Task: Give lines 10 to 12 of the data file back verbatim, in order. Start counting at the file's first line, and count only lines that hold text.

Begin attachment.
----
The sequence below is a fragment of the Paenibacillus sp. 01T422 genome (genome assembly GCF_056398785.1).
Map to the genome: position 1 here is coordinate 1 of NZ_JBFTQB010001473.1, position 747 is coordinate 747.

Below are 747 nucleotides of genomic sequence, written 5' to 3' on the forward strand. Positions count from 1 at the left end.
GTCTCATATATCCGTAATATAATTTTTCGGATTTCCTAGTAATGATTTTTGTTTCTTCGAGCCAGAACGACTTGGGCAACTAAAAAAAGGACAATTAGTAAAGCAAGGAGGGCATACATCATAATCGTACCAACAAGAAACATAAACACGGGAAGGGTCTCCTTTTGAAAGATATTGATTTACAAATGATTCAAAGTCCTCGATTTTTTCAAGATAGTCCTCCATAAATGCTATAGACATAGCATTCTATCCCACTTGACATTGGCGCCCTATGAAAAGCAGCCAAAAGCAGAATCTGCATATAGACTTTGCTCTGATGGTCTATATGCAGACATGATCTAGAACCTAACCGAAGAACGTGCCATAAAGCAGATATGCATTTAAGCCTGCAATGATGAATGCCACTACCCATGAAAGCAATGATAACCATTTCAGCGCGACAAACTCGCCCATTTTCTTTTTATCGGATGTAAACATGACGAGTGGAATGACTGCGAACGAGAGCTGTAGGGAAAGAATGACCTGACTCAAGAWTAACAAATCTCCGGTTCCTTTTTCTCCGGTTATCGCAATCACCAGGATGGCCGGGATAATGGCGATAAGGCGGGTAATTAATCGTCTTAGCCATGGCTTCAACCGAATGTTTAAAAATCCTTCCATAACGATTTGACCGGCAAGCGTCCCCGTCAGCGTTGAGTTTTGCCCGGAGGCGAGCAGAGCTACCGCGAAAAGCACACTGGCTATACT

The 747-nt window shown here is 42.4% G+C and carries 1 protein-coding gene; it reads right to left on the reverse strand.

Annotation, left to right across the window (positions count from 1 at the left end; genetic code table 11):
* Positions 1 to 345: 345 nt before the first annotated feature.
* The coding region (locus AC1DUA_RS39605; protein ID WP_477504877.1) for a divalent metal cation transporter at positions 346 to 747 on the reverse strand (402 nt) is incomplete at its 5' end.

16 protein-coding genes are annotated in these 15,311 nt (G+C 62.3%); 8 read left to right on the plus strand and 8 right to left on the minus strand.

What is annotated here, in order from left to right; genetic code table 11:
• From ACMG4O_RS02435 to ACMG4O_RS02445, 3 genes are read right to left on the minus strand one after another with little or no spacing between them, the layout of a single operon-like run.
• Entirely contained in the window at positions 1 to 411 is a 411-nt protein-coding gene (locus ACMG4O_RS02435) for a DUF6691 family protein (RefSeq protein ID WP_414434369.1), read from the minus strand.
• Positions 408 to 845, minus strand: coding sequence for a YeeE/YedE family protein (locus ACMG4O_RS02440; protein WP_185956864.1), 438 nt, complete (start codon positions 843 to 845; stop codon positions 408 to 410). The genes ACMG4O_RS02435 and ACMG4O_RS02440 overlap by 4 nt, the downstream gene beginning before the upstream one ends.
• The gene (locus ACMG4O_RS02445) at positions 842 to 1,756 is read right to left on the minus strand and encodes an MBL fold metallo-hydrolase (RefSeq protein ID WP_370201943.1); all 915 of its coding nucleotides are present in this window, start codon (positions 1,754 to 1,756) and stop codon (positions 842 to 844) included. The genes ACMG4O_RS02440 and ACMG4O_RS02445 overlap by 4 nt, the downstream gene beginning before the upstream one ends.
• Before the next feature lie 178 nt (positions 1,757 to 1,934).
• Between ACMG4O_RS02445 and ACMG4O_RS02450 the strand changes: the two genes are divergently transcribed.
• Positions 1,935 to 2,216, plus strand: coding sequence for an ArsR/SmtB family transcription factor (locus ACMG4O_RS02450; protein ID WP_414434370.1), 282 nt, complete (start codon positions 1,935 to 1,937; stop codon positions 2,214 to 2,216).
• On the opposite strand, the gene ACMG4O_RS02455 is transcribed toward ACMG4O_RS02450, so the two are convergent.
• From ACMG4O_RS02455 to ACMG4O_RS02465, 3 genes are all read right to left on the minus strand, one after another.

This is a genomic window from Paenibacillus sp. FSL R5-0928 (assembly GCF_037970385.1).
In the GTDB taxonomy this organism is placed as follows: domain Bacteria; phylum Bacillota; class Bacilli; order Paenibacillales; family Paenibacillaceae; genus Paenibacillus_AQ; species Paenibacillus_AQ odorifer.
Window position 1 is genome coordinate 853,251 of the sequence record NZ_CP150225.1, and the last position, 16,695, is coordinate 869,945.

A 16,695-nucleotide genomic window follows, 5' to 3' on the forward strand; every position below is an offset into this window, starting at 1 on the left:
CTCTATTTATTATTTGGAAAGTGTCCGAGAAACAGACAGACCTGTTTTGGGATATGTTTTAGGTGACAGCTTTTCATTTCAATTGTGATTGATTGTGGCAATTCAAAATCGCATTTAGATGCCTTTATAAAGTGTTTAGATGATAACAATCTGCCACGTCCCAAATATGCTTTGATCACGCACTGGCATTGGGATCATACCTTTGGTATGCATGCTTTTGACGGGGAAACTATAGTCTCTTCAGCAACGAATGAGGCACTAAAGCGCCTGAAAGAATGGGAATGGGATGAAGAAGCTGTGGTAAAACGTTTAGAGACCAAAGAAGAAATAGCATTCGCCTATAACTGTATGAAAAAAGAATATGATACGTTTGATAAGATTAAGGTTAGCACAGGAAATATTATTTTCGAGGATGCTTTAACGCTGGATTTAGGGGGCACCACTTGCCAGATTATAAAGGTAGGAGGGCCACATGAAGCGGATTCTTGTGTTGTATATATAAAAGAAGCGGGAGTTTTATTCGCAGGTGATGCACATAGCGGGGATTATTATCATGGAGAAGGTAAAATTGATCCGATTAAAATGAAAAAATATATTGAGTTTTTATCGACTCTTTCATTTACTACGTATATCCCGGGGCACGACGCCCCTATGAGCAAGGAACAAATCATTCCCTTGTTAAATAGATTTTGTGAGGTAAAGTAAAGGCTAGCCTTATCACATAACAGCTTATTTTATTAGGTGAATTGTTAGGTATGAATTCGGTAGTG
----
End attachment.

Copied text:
What is annotated here, in order from left to right; genetic code table 11:
• From ACMG4O_RS02435 to ACMG4O_RS02445, 3 genes are read right to left on the minus strand one after another with little or no spacing between them, the layout of a single operon-like run.
• Entirely contained in the window at positions 1 to 411 is a 411-nt protein-coding gene (locus ACMG4O_RS02435) for a DUF6691 family protein (RefSeq protein ID WP_414434369.1), read from the minus strand.